The infusions did not cause clotting, but most of the patients they treated with unrelated donor marrow during a two-year period died. For one, nothing was known about the critical role of tissue typing. (It took another eight years of research using a dog model to discover that.) The researchers also learned that they hadn't administered enough radiation to kill the diseased marrow.
The long road to human transplants
However, they achieved one transient graft and they discussed in their paper the possibility of graft-vs.-host-disease if a transplanted patient lived long enough, a prescient topic as it turned out.
"We learned that marrow transplantation in man was going to be very difficult," Thomas said. "The next definitive step was to conduct more transplants on humans and dogs."
In 1958, Thomas's team transplanted a 3-year-old girl with end-stage leukemia with marrow donated from her identical twin. This time, a large dose of radiation and marrow from an identical twin resulted in a successful transplant. The patient did well for six months until her leukemia returned.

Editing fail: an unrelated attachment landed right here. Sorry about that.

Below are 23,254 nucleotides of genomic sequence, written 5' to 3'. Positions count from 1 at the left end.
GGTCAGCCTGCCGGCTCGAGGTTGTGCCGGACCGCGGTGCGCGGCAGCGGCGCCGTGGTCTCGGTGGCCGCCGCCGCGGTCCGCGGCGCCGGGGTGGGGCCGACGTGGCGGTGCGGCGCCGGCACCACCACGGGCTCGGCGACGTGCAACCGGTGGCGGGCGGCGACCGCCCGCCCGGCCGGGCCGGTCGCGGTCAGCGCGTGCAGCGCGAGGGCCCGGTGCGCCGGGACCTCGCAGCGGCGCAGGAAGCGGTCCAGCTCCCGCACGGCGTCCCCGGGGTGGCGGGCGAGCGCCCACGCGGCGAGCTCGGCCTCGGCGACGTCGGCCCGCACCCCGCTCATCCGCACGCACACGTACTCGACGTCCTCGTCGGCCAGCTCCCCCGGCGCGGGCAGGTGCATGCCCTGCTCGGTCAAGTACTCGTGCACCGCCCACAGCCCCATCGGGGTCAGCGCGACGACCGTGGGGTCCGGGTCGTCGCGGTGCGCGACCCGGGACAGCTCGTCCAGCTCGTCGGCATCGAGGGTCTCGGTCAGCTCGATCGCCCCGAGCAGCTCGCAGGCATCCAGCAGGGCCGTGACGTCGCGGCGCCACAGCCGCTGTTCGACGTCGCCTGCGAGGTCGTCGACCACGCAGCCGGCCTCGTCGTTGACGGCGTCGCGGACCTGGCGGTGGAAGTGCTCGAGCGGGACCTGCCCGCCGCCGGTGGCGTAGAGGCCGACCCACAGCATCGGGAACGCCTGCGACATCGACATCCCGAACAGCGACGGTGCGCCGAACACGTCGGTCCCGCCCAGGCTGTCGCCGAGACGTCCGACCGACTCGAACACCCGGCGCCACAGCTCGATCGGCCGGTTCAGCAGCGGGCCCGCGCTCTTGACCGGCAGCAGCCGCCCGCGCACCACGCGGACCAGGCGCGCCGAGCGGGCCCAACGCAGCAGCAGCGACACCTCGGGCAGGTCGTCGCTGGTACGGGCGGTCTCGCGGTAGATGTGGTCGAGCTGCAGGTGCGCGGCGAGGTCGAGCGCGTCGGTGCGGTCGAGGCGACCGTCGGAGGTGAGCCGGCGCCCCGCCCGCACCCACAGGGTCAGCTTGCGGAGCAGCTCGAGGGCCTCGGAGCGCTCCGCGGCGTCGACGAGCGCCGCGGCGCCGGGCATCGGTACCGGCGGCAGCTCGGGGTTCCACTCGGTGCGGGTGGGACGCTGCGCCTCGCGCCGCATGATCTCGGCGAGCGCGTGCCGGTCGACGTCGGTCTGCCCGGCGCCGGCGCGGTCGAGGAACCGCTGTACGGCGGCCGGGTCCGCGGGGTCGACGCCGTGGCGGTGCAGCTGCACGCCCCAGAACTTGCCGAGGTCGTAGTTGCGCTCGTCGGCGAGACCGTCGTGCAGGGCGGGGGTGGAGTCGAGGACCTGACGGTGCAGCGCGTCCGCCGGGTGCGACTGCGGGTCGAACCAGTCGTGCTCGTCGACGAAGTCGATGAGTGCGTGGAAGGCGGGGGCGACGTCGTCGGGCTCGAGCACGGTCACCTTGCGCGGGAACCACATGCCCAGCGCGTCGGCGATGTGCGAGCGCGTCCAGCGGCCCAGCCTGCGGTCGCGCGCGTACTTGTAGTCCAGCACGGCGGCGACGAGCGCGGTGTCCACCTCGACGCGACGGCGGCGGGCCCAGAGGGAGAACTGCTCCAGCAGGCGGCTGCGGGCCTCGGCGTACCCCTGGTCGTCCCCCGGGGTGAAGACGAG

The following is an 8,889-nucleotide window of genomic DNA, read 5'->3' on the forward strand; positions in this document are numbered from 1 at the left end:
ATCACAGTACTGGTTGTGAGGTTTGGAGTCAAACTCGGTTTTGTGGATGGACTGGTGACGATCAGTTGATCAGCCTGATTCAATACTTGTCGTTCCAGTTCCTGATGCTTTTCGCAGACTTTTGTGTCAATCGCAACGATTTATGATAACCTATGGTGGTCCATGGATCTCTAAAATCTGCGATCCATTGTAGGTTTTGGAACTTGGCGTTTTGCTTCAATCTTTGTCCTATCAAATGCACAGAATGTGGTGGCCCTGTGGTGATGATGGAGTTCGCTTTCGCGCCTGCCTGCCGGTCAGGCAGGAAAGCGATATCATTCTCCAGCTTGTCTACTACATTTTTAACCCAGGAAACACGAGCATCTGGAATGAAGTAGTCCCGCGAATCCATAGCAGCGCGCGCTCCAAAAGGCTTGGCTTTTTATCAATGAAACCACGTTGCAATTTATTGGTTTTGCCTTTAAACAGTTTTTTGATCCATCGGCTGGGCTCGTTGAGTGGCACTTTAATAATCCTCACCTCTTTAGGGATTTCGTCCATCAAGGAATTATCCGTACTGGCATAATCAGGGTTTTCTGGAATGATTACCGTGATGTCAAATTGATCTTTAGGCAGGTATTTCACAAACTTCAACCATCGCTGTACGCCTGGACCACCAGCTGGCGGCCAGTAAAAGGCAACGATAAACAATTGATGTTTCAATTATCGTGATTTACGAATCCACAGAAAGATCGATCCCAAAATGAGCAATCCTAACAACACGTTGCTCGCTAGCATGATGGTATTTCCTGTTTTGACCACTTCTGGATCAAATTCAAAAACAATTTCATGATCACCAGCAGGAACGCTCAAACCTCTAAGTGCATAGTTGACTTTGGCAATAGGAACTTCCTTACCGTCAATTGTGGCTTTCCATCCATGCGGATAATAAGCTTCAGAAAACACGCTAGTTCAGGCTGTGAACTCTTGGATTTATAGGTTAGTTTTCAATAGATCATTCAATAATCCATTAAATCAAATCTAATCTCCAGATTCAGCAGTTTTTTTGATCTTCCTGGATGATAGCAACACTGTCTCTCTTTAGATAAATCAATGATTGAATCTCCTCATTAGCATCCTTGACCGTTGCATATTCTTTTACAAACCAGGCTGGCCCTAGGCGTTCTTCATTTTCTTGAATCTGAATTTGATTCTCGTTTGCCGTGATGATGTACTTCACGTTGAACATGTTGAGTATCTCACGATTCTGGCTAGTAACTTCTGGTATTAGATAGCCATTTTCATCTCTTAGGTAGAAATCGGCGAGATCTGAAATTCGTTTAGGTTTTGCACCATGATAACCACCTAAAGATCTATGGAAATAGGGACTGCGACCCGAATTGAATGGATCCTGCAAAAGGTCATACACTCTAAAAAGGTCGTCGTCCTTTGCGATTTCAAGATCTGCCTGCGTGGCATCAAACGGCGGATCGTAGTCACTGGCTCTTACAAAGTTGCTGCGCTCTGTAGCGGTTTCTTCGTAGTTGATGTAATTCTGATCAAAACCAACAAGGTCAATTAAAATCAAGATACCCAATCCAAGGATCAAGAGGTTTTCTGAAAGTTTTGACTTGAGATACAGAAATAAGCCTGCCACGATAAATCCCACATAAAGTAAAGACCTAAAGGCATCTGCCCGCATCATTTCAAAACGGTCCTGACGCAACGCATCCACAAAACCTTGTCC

Thomas moved to Seattle in the 1963 with Drs. Ted Graham and Bob Epstein to join the UW. Over the next several years, Drs. Rainer Storb, Buckner, Paul Neiman, Alex Fefer, Reg Clift and John Hansen joined them. The research team worked out of the only space available at the time at the former Public Health Hospital. Research continued on refining the transplant procedure.
Thomas worked with Dr. William Hutchinson to found the Fred Hutchinson Cancer Research Center in 1975. That same year, he published a review of the entire field of transplantation in the New England Journal of Medicine. In 1977, two decades after the publication of his seminal NEJM paper, he published another landmark work in the journal Blood that reported the results of the first 100 bone-marrow transplants in humans.
"When I joined the Center in 1975, transplantation research had come a long way, but it had been a long time, 20 years," Thomas said. "We knew that tissue typing was essential. We had several successful transplants using brothers and sisters of patients. The whole thing was ready to break wide open."
Thomas credits the creation of the Hutchinson Center with providing the facilities to establish a formal clinical-transplant program. "It made it possible to move ahead on a significant scale," he said.
The rest, as they say, is history.